How can this ‘bongo park’ save a species from extinction?

There are now fewer than 100 mountain bongos left in the wild
There are now fewer than 100 mountain bongos left in the wild Copyright Getty Images
By Ben Anthony Horton with AP
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With fewer than one hundred individuals left in the wild, conservationists in Kenya are fighting to save the mountain bongo, a type of antelope on the verge of extinction.


The lush plains of Nanyuki, Kenya were once home to vast herds of mountain bongos.

Characterised by their reddish-brown coats and pointed horns, the herbivorous antelope is often found in dense forestland eating leaves from dawn till dusk.

But after decades of unchecked poaching, there are now fewer than 100 individuals left in the wild - a drastic decline which could see the species disappear altogether.

“After the 1950s, this animal started going through a very steady decline,” says Robert Aruho, head of conservation at Mount Kenya Wildlife Conservancy.

“This is largely attributed to poaching because bongos are very big animals, so a poacher killing one will get a big reward for the meat and also the skin.”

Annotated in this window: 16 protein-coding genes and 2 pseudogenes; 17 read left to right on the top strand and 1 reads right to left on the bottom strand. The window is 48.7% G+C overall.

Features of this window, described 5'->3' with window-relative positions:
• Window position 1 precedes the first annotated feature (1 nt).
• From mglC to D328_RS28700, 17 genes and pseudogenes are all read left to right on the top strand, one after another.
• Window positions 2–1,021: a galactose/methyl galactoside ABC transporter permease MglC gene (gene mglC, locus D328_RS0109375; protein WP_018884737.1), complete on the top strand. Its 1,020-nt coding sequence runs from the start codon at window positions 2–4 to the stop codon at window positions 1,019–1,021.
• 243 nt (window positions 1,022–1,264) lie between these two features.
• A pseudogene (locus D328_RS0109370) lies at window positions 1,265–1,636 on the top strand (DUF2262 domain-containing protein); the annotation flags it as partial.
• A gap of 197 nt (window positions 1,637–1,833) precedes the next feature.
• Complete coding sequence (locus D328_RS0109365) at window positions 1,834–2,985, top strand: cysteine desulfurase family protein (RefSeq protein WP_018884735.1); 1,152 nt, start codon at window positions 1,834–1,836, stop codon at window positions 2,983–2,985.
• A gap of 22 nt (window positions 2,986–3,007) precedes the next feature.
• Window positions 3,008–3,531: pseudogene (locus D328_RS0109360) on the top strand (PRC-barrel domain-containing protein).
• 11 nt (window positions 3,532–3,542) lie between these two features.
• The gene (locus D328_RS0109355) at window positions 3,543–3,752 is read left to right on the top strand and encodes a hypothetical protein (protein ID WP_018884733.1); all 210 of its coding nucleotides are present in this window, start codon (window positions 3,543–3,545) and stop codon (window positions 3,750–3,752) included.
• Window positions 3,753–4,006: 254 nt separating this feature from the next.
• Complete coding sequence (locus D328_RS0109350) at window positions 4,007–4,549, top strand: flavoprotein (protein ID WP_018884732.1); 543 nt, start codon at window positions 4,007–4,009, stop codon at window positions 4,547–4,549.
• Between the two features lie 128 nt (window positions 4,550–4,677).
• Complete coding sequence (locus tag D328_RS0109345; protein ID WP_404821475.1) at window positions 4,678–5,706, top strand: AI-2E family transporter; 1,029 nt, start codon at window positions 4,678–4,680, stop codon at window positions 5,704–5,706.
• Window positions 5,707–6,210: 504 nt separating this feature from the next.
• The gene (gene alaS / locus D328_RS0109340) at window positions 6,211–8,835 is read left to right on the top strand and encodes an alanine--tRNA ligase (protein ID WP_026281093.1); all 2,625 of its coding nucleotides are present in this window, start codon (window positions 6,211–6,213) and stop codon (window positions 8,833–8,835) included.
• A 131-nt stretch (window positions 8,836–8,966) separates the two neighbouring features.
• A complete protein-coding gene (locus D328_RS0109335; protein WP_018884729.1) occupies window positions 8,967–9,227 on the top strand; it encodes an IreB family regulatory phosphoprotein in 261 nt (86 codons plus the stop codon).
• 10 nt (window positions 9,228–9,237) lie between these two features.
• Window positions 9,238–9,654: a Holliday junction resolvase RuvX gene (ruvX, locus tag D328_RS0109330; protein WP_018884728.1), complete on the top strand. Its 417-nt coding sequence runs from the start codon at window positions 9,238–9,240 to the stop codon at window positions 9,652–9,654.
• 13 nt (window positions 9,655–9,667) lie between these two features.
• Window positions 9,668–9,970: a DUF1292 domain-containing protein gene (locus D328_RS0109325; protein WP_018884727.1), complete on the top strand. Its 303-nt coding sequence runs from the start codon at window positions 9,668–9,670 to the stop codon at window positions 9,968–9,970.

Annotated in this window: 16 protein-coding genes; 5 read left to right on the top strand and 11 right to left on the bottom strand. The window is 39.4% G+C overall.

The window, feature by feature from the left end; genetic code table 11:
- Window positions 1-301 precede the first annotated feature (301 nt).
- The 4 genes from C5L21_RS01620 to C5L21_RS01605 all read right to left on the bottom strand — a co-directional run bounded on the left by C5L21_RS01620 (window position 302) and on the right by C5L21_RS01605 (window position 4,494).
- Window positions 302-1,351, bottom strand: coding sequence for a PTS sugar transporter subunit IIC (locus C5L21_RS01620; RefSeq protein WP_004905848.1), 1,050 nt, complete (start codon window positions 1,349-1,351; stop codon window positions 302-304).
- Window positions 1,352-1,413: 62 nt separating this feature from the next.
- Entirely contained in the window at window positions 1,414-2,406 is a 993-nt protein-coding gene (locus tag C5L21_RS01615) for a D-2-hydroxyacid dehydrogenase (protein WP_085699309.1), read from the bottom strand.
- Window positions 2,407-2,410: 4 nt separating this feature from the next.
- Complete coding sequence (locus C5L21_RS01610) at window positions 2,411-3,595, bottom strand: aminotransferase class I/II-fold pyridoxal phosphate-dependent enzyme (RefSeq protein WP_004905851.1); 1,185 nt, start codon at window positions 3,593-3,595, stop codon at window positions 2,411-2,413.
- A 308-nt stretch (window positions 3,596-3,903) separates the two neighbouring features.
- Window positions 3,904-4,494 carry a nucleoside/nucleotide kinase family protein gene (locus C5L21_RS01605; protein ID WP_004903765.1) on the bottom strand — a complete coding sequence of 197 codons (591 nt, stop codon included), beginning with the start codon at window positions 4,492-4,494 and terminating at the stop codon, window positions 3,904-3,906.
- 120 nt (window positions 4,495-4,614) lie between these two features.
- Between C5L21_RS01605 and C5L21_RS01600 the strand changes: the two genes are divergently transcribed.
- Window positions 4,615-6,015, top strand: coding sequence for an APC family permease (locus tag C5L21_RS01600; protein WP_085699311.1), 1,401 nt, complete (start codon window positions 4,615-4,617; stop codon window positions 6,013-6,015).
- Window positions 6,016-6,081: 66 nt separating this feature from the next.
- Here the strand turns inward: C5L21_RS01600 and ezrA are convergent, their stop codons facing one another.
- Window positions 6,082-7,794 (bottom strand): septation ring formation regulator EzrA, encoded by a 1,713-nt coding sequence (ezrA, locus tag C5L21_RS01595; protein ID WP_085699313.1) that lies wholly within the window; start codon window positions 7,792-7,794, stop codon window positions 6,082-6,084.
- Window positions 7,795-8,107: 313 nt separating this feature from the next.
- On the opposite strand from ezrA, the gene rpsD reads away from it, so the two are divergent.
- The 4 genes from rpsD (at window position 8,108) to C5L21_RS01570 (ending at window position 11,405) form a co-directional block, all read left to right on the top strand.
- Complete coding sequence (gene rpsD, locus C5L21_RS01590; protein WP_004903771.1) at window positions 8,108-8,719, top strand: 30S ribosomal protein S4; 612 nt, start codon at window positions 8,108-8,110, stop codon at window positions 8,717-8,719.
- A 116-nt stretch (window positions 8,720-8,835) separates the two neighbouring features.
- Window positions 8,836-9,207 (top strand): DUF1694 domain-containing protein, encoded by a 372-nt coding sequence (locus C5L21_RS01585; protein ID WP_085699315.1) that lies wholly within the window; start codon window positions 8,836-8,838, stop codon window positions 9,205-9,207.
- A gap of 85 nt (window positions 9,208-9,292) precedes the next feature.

Aruho is now leading efforts to conserve the species, providing medication, food and protection to the endangered antelope.

“The last national wildlife census verified that there are only 96 bongos left in the wild and that is very alarming,” continues Aruho.

In a bid to boost numbers, the conservation initiative launched the Mawingu Bongo Sanctuary - a three square kilometre protected area located on the steep slopes of Mount Kenya.

This week, five animals will be released into the 'bongo park' - the first time such an operation has been undertaken.

But despite the cause for optimism, Aruho is wary that preventing extinction comes at a cost.

"When they reach a point where we must come in to assist them, the price we pay in terms of financial resources, human resources is very, very big, and sometimes we are not ready to pay that price," he says.

“Reversing extinction is very costly, and we must do everything that it takes to prevent this species from reaching it.”

Watch the video above to see the threatened mountain bongos for yourself.

Video editor • Ben Anthony Horton

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